The tour’s themes, sustainability and mobility, are in line with Taipei Cycle’s theme for 2024, Envisioning a Better Cycling World.

Sustainability measures highlighted by the two-day tour and the press conference the following day included Formosa Taffeta’s harvesting of used fishing nets and recycling the nylon to produce bicycle tyre carcasses, Glory Wheel’s energy-saving reuse of heated water from its inhouse anodising plant for other operations, Complam Material’s recycling of carbon, and using the resulting carbon pellets to manufacture bike saddles, and Hwasahi International’s production of its 720 Armour eyewear from recycled fishing nets and coffee waste.

Bike tryre making factory assembly line
Hyena’s hub assembly and testing line.

However, equally significant is the general commitment by companies, such as hub and rim manufacturer Joy Industrial, to the Taiwan bike industry’s environmental, social, and corporate governance (ESG) program.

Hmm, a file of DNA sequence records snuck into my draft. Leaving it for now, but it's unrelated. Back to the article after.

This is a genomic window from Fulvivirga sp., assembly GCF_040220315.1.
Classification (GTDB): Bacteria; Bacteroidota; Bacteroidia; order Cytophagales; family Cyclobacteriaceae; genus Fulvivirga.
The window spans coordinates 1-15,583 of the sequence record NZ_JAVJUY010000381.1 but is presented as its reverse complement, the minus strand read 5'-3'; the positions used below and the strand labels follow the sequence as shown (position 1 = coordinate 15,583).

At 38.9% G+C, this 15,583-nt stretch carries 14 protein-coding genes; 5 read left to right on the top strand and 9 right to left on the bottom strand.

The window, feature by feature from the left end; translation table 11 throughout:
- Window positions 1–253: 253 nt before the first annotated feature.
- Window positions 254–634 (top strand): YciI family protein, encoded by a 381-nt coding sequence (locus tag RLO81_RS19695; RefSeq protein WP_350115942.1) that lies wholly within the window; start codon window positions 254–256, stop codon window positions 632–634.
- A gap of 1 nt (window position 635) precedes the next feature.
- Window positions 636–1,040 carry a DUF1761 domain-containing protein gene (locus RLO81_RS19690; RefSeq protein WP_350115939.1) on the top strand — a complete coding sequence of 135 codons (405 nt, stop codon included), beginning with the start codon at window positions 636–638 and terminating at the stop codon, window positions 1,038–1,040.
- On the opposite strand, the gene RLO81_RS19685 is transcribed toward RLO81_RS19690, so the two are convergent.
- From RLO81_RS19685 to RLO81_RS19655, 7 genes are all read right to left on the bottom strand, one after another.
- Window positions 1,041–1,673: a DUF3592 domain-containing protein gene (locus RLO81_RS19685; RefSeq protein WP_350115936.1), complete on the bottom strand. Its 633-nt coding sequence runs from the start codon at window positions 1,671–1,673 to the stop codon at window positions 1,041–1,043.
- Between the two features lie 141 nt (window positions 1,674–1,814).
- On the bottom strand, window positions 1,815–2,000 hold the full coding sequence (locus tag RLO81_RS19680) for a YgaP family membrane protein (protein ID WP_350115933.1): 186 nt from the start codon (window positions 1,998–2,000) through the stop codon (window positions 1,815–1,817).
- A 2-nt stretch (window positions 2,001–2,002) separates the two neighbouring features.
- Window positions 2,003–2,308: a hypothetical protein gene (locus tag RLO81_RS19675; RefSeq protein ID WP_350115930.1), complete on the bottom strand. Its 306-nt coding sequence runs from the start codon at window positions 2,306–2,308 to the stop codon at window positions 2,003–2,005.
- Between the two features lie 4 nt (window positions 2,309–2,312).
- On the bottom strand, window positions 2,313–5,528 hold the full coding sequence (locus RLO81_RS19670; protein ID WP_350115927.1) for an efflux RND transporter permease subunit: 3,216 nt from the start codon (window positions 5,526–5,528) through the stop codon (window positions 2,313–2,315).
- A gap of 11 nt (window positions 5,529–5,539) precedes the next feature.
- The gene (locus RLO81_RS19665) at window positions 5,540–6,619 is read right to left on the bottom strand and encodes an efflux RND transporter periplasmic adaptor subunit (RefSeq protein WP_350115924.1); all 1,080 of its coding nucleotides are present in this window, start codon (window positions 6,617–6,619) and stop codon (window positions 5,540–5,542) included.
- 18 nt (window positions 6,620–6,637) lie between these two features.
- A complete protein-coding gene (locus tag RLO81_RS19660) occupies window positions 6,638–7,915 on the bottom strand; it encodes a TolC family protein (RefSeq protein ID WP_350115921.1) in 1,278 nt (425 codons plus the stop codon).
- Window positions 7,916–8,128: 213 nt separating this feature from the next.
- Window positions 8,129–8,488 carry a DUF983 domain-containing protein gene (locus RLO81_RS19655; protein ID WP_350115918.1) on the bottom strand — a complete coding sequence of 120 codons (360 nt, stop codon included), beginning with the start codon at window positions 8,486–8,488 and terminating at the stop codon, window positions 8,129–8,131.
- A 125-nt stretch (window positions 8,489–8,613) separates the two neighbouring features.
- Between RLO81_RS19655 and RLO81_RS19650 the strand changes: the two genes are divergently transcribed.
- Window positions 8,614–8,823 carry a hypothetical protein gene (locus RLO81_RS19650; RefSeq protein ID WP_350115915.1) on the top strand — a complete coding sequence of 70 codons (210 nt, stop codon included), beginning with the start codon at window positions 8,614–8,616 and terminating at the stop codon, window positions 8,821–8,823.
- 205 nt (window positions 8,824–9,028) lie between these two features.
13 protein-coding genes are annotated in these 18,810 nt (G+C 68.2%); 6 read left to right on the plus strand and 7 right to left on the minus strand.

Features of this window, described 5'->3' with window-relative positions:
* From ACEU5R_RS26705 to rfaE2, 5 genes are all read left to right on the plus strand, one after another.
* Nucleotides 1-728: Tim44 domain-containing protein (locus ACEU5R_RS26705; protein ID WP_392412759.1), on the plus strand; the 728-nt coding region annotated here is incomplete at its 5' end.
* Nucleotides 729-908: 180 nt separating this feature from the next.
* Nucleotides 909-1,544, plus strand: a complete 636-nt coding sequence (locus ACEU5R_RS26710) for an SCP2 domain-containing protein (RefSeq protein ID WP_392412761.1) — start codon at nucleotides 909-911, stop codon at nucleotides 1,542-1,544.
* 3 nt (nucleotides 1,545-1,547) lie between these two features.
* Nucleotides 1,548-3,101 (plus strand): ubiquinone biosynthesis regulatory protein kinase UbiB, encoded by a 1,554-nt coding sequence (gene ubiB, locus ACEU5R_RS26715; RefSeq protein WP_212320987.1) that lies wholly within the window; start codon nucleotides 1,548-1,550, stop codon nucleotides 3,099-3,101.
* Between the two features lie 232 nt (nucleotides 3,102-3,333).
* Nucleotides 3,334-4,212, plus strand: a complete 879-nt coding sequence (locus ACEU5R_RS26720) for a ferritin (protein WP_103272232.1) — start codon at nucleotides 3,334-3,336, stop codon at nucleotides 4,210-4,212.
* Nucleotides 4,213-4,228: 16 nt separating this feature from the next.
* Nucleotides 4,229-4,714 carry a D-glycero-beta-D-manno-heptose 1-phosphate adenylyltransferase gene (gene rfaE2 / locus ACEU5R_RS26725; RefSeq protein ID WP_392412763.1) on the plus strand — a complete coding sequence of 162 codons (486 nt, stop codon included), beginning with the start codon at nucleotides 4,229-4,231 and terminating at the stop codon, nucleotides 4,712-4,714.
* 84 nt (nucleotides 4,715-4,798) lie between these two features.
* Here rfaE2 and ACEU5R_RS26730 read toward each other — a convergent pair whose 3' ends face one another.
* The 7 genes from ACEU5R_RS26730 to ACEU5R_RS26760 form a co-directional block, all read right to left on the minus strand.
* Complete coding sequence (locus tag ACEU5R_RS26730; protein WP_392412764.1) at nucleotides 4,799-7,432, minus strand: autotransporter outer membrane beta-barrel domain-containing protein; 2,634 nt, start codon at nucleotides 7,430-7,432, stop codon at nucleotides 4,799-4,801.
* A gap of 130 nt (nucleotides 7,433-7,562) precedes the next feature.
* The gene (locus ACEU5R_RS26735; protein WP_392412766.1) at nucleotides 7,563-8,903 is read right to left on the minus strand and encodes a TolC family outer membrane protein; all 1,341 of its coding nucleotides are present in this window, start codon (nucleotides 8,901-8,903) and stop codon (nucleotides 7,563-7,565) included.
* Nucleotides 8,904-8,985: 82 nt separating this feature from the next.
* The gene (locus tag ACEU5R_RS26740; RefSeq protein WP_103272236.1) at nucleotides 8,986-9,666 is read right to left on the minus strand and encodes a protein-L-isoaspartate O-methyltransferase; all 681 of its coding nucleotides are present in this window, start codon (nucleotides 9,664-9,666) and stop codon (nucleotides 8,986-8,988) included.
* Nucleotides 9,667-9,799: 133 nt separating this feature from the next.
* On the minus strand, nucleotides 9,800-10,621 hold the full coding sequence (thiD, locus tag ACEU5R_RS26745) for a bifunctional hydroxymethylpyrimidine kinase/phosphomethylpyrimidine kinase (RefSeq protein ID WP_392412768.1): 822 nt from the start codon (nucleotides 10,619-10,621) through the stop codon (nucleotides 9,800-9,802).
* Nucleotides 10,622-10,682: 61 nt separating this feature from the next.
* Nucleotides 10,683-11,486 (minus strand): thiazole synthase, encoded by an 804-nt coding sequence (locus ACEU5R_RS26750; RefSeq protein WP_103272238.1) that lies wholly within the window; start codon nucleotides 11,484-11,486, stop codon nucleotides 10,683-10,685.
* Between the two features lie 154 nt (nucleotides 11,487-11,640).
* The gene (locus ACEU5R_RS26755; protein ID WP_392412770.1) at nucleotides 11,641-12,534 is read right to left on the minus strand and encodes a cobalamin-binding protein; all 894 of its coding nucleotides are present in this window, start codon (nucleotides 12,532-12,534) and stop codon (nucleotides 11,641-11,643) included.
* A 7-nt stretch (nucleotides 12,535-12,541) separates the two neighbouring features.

Young told the media conference that members of the Bicycling Alliance for Sustainability (BAS) are required to complete a Carbon Footprint Verification within two years.

“Up to now, approximately 75% of the members have achieved this goal within just nine months,” he said.

“Secondly, our members are committed to reducing carbon emissions by three percent annually, aiming to achieve a 25% reduction in carbon emissions per bicycle by 2030.

“That’s the equivalent of about 40kg of carbon emission reduction per bicycle. Finally, we will promote individual carbon credit passports to encourage more people worldwide to ride bicycles.”

Bike component making machinery in factory
Glory Wheel’s newly installed anodising system. Bringing the process inhouse cuts costs and emissions by removing the need to send components elsewhere to be anodised, which the company says produces parts than be more easily recycled, compared to parts that have been painted. Heated water from the anodising tubs is redirected to other uses in the factory, saving money and energy.